||School of Human Services and Sciences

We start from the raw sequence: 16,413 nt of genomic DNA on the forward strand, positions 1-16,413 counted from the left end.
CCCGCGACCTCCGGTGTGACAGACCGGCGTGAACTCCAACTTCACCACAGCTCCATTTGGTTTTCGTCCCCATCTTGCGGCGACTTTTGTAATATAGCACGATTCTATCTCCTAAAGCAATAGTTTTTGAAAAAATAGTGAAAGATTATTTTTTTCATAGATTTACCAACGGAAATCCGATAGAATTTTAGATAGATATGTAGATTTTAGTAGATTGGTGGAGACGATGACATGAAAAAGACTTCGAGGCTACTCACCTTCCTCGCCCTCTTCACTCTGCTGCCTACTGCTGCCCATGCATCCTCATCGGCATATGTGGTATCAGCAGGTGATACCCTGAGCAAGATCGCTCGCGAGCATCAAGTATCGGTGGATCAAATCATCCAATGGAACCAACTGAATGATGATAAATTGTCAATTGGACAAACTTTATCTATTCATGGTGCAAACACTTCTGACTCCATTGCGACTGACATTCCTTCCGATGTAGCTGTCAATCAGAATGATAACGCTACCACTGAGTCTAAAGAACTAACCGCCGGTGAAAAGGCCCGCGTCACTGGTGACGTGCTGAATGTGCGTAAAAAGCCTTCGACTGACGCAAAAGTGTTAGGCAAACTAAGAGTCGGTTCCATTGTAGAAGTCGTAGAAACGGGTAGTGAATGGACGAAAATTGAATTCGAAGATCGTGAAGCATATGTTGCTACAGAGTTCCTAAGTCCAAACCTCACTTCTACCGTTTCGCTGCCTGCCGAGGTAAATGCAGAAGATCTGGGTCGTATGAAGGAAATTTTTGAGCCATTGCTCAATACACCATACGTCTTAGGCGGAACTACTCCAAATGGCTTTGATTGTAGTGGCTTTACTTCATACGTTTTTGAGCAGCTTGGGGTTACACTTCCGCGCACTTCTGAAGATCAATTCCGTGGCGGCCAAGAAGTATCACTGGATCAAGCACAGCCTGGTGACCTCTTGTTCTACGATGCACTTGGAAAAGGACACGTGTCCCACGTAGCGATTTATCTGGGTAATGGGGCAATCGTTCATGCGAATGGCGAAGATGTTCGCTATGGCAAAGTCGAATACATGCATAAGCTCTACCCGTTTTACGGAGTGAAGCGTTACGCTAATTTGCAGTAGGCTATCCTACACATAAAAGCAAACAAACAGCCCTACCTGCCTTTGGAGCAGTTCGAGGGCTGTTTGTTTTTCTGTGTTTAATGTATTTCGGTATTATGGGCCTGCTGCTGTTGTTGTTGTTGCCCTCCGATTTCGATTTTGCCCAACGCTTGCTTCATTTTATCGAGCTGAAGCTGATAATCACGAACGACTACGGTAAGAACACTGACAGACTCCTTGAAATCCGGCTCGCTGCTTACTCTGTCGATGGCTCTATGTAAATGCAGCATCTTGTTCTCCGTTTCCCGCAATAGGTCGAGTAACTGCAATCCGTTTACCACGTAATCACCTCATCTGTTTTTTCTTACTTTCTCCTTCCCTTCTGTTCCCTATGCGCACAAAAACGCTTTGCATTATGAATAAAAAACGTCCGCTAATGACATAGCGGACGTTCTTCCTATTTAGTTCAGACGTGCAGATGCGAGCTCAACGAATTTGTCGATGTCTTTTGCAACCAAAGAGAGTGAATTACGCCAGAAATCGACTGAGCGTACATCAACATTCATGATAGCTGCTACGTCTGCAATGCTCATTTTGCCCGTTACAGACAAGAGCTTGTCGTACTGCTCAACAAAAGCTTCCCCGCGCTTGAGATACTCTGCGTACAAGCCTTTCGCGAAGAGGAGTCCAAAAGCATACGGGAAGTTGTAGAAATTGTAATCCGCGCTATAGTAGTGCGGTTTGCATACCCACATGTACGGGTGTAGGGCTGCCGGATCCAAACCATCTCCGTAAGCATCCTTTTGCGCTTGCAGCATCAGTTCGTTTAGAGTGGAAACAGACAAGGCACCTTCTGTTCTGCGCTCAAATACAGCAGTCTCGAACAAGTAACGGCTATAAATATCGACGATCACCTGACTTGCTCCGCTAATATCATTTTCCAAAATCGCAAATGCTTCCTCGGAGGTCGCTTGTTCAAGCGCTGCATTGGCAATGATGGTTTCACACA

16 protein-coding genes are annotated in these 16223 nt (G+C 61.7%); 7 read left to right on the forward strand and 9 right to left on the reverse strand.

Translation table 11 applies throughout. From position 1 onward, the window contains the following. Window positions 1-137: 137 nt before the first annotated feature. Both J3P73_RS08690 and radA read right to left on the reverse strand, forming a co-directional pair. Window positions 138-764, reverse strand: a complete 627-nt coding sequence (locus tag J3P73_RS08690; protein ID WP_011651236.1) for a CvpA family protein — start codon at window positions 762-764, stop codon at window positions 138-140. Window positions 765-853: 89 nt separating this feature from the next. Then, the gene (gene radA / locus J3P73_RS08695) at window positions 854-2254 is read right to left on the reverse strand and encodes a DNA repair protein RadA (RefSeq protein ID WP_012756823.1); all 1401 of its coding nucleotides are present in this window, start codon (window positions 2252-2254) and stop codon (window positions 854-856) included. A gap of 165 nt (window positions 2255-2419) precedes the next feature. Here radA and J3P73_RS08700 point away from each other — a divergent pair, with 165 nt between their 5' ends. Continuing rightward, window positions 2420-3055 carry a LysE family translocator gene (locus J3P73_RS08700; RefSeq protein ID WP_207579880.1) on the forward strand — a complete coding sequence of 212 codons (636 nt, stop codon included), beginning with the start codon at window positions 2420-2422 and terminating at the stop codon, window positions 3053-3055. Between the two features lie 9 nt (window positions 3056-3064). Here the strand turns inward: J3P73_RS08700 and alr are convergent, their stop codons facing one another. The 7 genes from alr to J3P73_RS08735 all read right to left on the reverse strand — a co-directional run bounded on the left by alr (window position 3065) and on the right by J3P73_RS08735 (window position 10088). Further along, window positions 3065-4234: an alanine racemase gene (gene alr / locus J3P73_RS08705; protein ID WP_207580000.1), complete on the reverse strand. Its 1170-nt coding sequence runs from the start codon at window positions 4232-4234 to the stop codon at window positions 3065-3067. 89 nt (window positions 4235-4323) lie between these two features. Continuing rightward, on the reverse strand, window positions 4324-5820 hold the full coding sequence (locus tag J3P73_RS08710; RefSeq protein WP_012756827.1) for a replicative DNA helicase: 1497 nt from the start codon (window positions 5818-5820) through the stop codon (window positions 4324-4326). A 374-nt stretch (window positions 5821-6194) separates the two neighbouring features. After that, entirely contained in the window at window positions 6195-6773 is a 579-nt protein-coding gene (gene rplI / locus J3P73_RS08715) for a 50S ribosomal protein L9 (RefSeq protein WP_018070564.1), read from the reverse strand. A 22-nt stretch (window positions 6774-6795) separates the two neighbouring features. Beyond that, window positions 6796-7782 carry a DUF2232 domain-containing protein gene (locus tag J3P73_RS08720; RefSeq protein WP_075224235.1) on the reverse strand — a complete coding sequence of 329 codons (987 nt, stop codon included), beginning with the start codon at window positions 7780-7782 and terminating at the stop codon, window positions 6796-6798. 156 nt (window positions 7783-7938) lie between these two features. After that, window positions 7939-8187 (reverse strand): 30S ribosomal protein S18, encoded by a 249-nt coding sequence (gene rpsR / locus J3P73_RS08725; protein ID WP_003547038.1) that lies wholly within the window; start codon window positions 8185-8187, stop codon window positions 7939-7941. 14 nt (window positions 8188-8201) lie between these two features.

Attention Deficit Hyperactivity Disorder (ADHD), which has been found to impair one's social, familial, scholastic, and occupational adjustment. For deaf individuals, language and executive functioning have important implications for cognitive and academic functioning, but it is not clear to what extent those functioning are impacted in deaf individuals with ADHD. There are many areas that need to be explored in relation to ADHD, executive dysfunction, deaf individuals, and language acquisition/secondary language delay. In relation to evaluating and assessing D/HH individual for ADHD, Farber (2019) investigated whether or not the Barkley Adult ADHD Rating Scale-IV (BAARS-IV) demonstrated evidence of validity as a screening measure for ADHD in college-aged deaf students. For this study, we aim to examine whether or not the validity of the BAARS-IV as a screener for discriminating ADHD from non-ADHD among college-aged D/HH students can be replicated and whether additional evidence of concurrent validity is available. Also, this study aims to provide a clearer understanding of the significant role that executive functions play in the overall functioning of deaf and hard-of hearing individuals with ADHD by investigating executive functioning skills in deaf individuals with ADHD and those without ADHD.